A grand finale
Party marks end of Lawrence bicentennial events
Lawrence County wrapped up the year’s bicentennial events with a birthday party at the county courthouse, marking its 200th birthday.
A large crowd packed into the building’s main lobby for the event, organized by the county’s bicentennial committee as a grand finale to the celebrations.
The event kicked off with the presentation of colors and the pledge of allegiance from Dave Lucas and Boy Scout Troop 105.
Following this, a number of Republican officials, including County Recorter Sharon Gossett Hager, Sheriff Jeff Lawless, Commissioner Bill Pratt, Engineer Patrick Leighty, Coroner Kurt Hoffman and Prosecutor Brigham Anderson, who had just won re-election in November, opted to be sworn in for their new terms of office before the gathering.
Then, local and county officials from both sides of the aisle joined in for the ceremonial ribbon cutting, followed by a performance from the St. Joseph High School Choir.
Lawrence County Chamber of Commerce President Massie Schemmel and Dr. Bill Dingus introduced county commissioners Bill Pratt and Freddie Hayes, Jr., who declared Dec. 20, 2016 as Bicentennial Day.
Then, commendations were read from representatives of the offices of U.S. Sen. Rob Portman, U.S. Rep. Bill Johnson, Gov. John Kasich, along with state Sen. Bob Petersen and state Reps. Ryan Smith and Terry Johnson.
Ironton High School’s choir sang Christmas carols for the crowd, before Chamber director and Bicentennial Committee member Shirley Dyer officially closed the year’s celebrations.
“I think this was a wonderful event,” Dyer said, noting the activities through out the year that preceded it, such as the summer concert series, bicentennial celebrations during the county fair and a separate bicentennial day at the fairgrounds in the fall.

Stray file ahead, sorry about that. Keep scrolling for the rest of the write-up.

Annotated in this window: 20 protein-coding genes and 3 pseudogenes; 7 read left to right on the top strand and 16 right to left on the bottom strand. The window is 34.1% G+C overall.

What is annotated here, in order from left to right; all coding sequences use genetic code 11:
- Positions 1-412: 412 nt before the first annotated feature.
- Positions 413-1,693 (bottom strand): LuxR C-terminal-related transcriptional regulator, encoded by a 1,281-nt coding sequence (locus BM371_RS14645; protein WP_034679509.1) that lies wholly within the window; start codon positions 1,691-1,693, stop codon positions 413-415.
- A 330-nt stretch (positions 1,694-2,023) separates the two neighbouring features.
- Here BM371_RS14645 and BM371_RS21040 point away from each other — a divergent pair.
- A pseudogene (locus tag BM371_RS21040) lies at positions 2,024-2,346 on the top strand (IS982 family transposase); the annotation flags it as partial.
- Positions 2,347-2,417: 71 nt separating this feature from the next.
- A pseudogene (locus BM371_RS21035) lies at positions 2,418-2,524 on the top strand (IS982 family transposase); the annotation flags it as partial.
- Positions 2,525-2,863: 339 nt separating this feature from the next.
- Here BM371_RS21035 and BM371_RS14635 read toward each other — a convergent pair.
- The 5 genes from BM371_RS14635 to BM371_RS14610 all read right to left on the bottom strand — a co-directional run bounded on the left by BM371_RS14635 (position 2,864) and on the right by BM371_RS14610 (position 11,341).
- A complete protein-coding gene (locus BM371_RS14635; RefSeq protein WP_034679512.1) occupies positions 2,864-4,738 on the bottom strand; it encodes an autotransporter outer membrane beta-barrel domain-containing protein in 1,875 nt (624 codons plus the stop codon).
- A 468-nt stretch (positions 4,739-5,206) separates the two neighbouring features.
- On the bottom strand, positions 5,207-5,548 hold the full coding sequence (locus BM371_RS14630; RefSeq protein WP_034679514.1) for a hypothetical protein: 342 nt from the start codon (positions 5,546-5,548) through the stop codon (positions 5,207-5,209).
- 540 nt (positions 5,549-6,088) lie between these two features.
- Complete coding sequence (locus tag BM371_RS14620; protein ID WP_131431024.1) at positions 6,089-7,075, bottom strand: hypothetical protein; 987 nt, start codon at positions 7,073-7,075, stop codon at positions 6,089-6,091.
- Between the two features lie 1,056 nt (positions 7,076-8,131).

Lawrence County was formed on Dec. 20, 1816, when it was created from portions of Scioto and Gallia Counties.
Members of the Lawrence County Museum were on hand, dressed as figures from the county’s past.
Kay Radar portrayed Nannie Kelly Wright, the only female iron master, while Peggy Karshner was dressed as Eliza Gray, the wife of Col. George Noah Gray.
The museum also had a display set up, featuring a number of historical photos, such as the construction of the old Ironton-Russell bridge, which closed last month after 94 years of service.
Two of the officials on hand for the celebration boast deep family ties to the county.
In his remarks, Pratt said his family first purchased land in the area in 1837.
“So Lawrence County is only 20 years older than that,” he said. “We have a strong heritage.”
County Treasurer Stephen Dale Burcham said his ancestors, John Sylvester Burcham and Nancy Burcham moved to the county in 1808, taking up residence in the Scottown area.
“They had 11 children,” he said. “And he was one of the first justices of the peace in the county. So politics in the family runs way back.”
Burcham said he had two grandchildren in attendance at Tuesday’s event.
“Hopefully, they’ll be around for 300,” he said.
Following the celebration, refreshments were served and the committee raffled off a special bicentennial gun, one of only 25 made, for the year’s events.